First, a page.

Friday, April 11, 2008
Sister versus sister
The Other Boleyn Girl offers Tudor intrigue, romance and death
By Angelique P. Manalad
Feel the stab of betrayal, the ache of heartache and crumbling sensation of uncertainty and fear. When an author makes you both see and sense with a character’s own eyes and heart, you know she’s got you. Philippa Gregory delivers a potent dose of history spiked with fiction in The Other Boleyn Girl.
Set in the grandeur of the England court during the reign of King Henry VIII, the story unfolds before the eyes of the young Mary Boleyn. Witnessing the beheading of his uncle the Duke of Buckingham, Earl Stafford, the heroine was made to understand that life in court simply means to please the king and always win his favor.
Married at the tender age of 14—customary during the era—Mary was awakened to things no girl her age should contend with. Mary was able to catch the king’s eyes. She abides by her family’s wishes to gain their ambitions and settle their favor in the King’s court even if it is her heart and pride at stake.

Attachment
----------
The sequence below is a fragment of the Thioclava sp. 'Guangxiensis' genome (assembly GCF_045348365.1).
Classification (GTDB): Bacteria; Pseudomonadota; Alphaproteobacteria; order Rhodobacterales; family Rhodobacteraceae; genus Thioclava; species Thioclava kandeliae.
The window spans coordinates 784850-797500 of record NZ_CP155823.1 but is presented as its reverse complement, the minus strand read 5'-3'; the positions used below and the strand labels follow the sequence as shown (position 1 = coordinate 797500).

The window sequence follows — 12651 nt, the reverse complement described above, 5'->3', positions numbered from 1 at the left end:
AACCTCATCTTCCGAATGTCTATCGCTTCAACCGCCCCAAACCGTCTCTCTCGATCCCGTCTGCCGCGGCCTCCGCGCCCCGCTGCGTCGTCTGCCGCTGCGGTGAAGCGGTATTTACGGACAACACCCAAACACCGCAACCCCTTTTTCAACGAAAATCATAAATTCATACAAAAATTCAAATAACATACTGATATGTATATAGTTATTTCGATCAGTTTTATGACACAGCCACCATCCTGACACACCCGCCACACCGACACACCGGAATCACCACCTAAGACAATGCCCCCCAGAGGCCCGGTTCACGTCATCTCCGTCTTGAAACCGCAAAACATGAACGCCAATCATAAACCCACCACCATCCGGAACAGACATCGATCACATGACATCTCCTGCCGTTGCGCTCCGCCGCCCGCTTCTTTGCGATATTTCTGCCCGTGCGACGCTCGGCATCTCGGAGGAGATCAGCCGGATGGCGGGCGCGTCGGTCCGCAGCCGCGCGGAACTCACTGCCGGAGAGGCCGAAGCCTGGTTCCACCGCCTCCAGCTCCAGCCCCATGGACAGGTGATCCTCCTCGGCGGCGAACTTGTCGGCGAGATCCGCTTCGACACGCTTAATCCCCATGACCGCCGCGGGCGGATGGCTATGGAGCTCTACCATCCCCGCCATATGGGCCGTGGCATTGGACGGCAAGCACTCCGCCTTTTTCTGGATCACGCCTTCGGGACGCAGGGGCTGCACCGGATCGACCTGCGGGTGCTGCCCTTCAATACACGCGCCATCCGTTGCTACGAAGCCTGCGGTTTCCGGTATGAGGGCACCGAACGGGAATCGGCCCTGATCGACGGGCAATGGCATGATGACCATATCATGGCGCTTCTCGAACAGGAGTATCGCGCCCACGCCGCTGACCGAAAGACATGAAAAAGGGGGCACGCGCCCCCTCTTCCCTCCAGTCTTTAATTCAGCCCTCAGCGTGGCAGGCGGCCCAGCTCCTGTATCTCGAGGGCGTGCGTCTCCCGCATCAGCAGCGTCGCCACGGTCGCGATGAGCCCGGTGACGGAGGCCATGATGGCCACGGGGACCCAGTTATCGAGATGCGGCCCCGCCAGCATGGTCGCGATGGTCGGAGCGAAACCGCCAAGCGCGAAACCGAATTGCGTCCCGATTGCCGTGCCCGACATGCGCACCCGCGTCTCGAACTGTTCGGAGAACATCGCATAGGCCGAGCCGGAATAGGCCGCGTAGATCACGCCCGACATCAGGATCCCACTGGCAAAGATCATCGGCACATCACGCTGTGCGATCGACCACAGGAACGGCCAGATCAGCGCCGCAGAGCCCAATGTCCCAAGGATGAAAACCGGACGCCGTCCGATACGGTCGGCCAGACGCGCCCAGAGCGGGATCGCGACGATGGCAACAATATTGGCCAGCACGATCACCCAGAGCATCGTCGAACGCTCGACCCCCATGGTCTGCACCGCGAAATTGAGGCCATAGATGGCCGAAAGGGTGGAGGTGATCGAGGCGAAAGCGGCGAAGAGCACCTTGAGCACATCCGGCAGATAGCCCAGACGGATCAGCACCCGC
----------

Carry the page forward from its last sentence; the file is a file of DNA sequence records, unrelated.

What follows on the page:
Her older sister Anne, was, as suggested by the book, the infamous one. Anne, driven by her ambition to the point of madness, was completely her sister’s opposite. It was she who made her sister the “other” Boleyn girl.
The book weaves historical facts into fiction, sometimes making it hard to distinguish between the two. Gregory, with her great amount of effort to captivate each reader, vividly describes each object and makes the court come alive with her words. King Henry and Queen Katherine of Aragon are fleshed out with all-too-mortal portrayals. Gregory also portrayed evenhandedly the rivalry between the Boleyn and Seymour families for the favor of the King.
The book also offers lavish and vivid immersions into courtesan life: courtship, marriage, adultery, childbirth and sexual deviances. Behind pomp and circumstance, Gregory reveals a royal court as decadent and as sinister as today’s so-called high society.
The Other Boleyn Girl offers an escape, whether you are a fan of the historical genre or not. Betrayal is always the deepest cut, Tudor times or today.